I would have loved to have known Stuart MacMackin; you probably would have, too. Born Oct. 2, 1914, he died 30 years ago at his Edgartown home on March 27, 1983. Edgartown was his winter home; his summer home was at Sumner Park in East Chop — but he grew up during the summer on Circuit avenue on the second floor of the building then called Greene’s block, which today houses Craftworks, Sanctuary, The Lazy Frog and B Tru.
The Greene building was owned by Stuart’s grandfather, Hamilton J. Greene, representative to the General Court, superintendent of the water works, a carpenter, a butcher and an officer of the Vineyard Grove Company, successor to the Oak Bluffs Land & Wharf Company. A Dartmouth and Cornell Law School graduate, Mr. MacMackin went on to become corporate counsel for General Electric’s Aircraft Division until retirement in 1980, when he came home here to live full-time.
You may know of Stuart MacMackin from his writings in the Martha’s Vineyard Museum’s Dukes County Intelligencer. In the August 1982 edition, he wrote a sweet and loving story about the Phidelah Rice School of the Spoken Word, reviewed in last week’s column. He wrote the article with first-hand knowledge, having performed at the Rice Playhouse as an extra when he was young. Days before he died, he edited From the Tivoli to the Ocean View, accompanied by Taxi, Anyone? Taxi Mister? These fond remembrances of people and times gone by were published in the May 1983 Intelligencer.
To me, though, Stuart MacMackin’s piece de resistance was the Intelligencer’s February 1983 feature article: I Was a Circuit Avenue Street Kid, a story I’ve read so often I’ve lost count. In it, Mr. MacMackin diagrams the Circuit avenue of the 1920s, describing in minute detail the stores, the characters, the sights, smells and sounds of a time gone by. From a purely historic perspective, the article is simply priceless. Several of the buildings still exist: Norton’s Drug remains in the same place but with a new name, The Corner Store, and the Eagle Theatre is now the Island.
The Street Kid article can be enjoyed for its literary value, carefully-crafted and articulate enough to read a second time in that light alone. But Stuart MacMackin was hysterical, in my mind rendering J.D. Salinger’s Holden Caulfield droll. His humor was subtle enough in places that you may read an additional paragraph before laughing aloud. Here’s a sample — the third sentence of Street Kid: “My first visit to Oak Bluffs was in the summer of 1914, some months before I was born in October.” Interspersed with fascinating pictures of the places he writes about, it’s easy to see how difficult it is to absorb the 26-page treatise at a single sitting. I’ve had to replace my copy as a result of walking through town with it attempting to identify all the places that once were. One of the easiest is the former Deon’s, formerly Pomodoro, formerly Papa’s Pizza, once the Unicorn and once the A&P, as evidenced by the tiled logo still lying in front of the store’s front door. Mr. MacMackin may have loved Oak Bluffs more than anyone in history — and his writing is proof. I Was a Circuit Avenue Street Kid, The Dukes County Intelligencer, Vol. 24, No. 3; February 1983, is available at the Martha’s Vineyard Museum for $10.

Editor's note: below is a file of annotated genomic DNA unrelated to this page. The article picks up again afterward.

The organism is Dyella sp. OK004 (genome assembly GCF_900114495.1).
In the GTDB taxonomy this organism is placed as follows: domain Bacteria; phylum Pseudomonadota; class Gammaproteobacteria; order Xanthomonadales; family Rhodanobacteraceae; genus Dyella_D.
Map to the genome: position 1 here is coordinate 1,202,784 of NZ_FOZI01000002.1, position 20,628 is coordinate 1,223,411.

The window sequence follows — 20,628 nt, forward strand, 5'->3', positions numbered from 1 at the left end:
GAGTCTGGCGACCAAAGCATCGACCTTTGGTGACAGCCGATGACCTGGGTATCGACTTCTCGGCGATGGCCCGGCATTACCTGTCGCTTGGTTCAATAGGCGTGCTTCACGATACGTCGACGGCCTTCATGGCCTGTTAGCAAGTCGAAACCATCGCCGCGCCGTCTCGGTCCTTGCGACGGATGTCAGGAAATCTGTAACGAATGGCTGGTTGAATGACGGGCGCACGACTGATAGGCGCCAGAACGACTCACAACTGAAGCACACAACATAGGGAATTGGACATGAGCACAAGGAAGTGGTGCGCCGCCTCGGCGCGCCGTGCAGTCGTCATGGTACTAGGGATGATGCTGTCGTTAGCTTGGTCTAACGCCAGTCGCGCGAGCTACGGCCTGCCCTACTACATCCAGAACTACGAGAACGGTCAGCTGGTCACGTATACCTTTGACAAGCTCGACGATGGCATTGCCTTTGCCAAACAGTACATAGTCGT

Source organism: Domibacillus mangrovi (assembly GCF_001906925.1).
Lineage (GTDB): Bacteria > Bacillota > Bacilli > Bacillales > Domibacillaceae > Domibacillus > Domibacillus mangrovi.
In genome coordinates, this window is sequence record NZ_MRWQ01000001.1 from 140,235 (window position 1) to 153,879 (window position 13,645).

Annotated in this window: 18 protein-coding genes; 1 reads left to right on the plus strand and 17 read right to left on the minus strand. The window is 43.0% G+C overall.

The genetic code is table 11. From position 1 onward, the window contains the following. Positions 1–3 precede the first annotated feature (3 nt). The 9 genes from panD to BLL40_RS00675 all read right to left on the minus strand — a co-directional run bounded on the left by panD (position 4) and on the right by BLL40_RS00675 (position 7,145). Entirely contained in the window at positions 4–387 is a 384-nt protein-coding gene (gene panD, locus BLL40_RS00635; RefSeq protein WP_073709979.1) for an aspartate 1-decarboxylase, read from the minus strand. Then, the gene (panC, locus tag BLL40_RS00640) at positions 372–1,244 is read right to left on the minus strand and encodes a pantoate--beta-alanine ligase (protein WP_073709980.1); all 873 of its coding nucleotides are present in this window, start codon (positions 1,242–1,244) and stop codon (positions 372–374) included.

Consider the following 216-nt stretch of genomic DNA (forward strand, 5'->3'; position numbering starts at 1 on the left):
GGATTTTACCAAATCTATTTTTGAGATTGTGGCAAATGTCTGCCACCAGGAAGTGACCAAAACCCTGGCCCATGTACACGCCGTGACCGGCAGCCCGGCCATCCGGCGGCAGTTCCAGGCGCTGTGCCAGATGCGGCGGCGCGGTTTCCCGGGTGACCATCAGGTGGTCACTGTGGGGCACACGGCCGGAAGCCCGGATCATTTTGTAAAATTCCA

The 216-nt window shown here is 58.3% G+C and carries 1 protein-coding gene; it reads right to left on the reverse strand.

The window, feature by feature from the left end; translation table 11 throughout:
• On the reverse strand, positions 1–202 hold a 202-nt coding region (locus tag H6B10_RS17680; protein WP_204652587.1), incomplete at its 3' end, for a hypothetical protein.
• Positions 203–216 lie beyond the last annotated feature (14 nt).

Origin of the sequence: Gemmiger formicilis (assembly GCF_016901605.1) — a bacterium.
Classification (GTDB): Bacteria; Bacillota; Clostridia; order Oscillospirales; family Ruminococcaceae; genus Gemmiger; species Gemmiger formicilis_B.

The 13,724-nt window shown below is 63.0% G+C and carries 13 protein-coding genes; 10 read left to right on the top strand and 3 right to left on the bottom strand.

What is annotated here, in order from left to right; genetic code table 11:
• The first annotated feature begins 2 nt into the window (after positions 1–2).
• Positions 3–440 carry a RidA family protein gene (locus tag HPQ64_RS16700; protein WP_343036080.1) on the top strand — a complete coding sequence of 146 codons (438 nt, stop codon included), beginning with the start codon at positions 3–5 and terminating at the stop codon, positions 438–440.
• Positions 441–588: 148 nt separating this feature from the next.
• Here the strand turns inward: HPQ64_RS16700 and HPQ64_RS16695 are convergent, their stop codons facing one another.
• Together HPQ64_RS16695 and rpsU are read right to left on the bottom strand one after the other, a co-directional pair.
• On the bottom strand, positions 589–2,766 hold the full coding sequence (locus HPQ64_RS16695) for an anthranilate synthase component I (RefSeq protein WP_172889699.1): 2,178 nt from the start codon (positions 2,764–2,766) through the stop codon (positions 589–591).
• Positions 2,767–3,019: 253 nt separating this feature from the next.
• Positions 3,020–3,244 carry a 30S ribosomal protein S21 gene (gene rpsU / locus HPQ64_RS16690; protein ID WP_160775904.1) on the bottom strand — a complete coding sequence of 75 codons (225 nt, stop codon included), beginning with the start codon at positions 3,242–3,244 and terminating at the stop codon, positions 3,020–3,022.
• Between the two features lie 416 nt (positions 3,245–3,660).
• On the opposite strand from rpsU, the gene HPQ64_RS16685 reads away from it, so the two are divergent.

On April 5, 2005 the Tabernacle was declared a National Landmark.
Today is also selectman Walter Vail’s birthday. We hope it’s a happy one indeed.
Martha’s Vineyard Community Services is once again disposing of electronic things that don’t work tomorrow from 9 a.m. to 2 p.m. on their campus, opposite the high school. Fees are modest, ranging from $1 to $30
While you’re reducing clutter, the Oak Bluffs Library is happy to accept books, CDs and DVDs from 12:30 to 2 p.m. tomorrow.
The annual townmeeting on Tuesday, April 9 at 7 p.m. at the high school promises to be one of little drama, much accomplishment and better reports than from years past. The finance committee voted unanimously in favor of the highway department’s street repair plan. I hope you will too.
Deborah Mayhew hosts a celebration of the life of her partner Todd Follansbee with a memorial service followed by a potluck and music by local bands the Stragglers and the Bodes at the agricultural hall tomorrow at 5 p.m.
MV Gourmet Café and Bakery opens for the season Thursday; Back Door Donuts opens Friday at 7:30 p.m. and the bakery will be open day and night during the school vacation. Fritters!
Keep your foot on a rock.